CLVI. Of all the actions of a man's life his marriage does least concern other people, yet of all actions of our life, 'tis most meddled with by other people.-Selden.

CLVII.
Our pains are real things, and all
Our pleasures but fantastical;
Diseases of their own accord
But cures come difficult and hard.

Our noblest piles, and stateliest rooms,
Are but out-houses to our tombs;
Cities, though e'er so great and brave,
But mere warehouses to the grave.
Our brav'ry's but a vain disguise,
To hide us from the world's dull eyes.

Butler. CLVIII. An idol may be undeified by many accidental causes. Marriage in particular is a kind of counter-apotheosis, or a deification inverted.—When a man becomes familiar with his goddess, she quickly sinks into a woman.-Addison.

CLIX. In all cases of slander currency, whenever the forger of the lie is not to be found, the injured parties should have a right to come on any of the indorsers.--Sheri. dan.

CLX. It is, it seems, a great inconvenience, that those of the meanest capacities will pretend to make visits, though indeed they are qualified rather to add to the furniture of the house by (filling an empty chair) than to the conversation they come into when they visit.-Steele.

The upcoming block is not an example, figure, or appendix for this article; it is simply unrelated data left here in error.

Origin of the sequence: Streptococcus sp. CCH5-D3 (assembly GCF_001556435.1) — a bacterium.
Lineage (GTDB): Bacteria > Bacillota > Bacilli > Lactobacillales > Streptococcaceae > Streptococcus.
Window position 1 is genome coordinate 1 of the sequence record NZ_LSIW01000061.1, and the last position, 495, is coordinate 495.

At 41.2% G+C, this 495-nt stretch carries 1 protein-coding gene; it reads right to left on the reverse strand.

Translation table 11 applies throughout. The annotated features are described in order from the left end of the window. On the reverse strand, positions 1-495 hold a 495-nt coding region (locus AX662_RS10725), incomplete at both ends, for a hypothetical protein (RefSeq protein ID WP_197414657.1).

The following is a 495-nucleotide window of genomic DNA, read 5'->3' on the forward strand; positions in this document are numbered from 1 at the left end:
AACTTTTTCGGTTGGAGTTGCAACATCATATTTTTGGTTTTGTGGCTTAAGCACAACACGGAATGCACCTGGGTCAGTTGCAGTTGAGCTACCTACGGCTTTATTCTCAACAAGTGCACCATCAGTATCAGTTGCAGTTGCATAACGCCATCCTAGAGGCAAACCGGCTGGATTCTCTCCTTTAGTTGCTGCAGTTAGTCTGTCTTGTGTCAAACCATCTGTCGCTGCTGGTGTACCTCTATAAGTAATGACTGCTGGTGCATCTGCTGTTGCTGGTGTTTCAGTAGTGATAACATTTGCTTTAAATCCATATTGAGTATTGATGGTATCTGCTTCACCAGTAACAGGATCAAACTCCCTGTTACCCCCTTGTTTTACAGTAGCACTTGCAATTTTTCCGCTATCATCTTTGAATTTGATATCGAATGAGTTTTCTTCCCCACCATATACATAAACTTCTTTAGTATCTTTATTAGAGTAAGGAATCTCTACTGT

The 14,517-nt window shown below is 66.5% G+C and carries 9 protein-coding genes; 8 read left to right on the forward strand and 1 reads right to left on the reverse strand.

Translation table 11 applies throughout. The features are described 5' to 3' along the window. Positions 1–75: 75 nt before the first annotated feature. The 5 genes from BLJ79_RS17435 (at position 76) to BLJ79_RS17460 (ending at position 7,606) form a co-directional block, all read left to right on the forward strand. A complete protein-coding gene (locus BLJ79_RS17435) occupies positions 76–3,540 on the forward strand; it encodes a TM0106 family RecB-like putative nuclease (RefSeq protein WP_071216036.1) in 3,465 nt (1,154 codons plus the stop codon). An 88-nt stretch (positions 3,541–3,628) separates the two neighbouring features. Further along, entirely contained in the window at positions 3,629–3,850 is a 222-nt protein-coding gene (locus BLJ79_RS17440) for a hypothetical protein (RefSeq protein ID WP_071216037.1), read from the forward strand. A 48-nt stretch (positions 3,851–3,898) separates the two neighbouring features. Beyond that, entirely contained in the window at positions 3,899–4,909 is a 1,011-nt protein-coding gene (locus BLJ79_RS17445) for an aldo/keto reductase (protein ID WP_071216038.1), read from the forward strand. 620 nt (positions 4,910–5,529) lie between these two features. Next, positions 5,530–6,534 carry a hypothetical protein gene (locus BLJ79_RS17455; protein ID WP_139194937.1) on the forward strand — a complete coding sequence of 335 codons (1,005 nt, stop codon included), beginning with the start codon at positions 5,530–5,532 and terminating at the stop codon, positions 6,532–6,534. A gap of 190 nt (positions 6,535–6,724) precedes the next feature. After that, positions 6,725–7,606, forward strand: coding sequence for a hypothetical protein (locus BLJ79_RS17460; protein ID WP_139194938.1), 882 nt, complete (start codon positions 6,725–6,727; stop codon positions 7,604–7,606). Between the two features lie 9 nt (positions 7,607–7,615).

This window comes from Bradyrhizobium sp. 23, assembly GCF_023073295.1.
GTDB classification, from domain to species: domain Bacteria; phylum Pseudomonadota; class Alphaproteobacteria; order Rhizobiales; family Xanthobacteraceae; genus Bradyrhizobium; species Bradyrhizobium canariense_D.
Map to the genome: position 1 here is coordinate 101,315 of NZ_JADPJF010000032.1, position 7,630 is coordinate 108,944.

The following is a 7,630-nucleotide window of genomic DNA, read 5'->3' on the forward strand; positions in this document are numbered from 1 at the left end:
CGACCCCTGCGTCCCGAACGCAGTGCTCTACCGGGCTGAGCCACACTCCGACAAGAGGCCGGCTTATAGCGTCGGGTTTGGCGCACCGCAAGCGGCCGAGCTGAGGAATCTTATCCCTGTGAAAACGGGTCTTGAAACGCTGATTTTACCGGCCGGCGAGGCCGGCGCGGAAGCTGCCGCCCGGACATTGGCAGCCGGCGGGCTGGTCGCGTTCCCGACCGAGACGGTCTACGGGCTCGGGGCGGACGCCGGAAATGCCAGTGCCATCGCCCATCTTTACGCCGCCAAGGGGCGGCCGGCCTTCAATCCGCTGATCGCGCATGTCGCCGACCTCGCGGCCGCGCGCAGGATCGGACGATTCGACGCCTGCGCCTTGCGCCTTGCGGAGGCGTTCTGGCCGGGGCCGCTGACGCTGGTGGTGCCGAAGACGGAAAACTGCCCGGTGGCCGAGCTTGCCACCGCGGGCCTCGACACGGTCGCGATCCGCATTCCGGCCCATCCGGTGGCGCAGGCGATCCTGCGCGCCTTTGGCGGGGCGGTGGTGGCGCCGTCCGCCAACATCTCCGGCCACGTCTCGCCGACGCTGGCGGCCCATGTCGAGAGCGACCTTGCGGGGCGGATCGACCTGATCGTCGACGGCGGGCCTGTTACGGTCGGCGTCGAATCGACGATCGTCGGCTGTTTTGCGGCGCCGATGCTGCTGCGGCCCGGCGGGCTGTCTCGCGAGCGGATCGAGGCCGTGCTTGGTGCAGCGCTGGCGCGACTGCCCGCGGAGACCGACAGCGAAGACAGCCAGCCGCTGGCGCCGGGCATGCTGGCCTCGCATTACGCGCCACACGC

CLXI. Pastime is a word that should never be used but in a bad sense; it is vile to say such a thing is agreeable, because it helps to pass the time away.--Shenstone.

CLXII. Temperance indeed is a bridle of gold; and he who uses it rightly, is more like a god than a man: but the English, who are the most subject, of all other people, to melancholy, are, in general, very liberal and excellent feeders. --Burton.

CLXIII. It was said of one who preached very well, and lived very ill, “ that when he was out of the pulpit, it was pity he should ever go into it: and when he was in the pul

pit, it was pity he should ever come out of it.” But the faithful minister lives sermons. And yet, I deny not, but dissolute men, like unskilful horsemen, which open a gate on the wrong side, may, by the virtue of their office, open heaven for others, and shut themselves out. -Fuller. ;

CLXIV. If we did not take great pains, and were not at great expense to corrupt our nature, our nature would never corrupt us.-Clarendon.

CLXV. One would think that the larger the company is in which we are engaged, the greater variety of thoughts and subjects would be started into discourse; but instead of this, we find that conversation is never so much straitened and confined as in numerous assemblies. --Addison.

CLXVI. He who gives himself airs of importance, exhibits the credentials of impotence.--Lavater.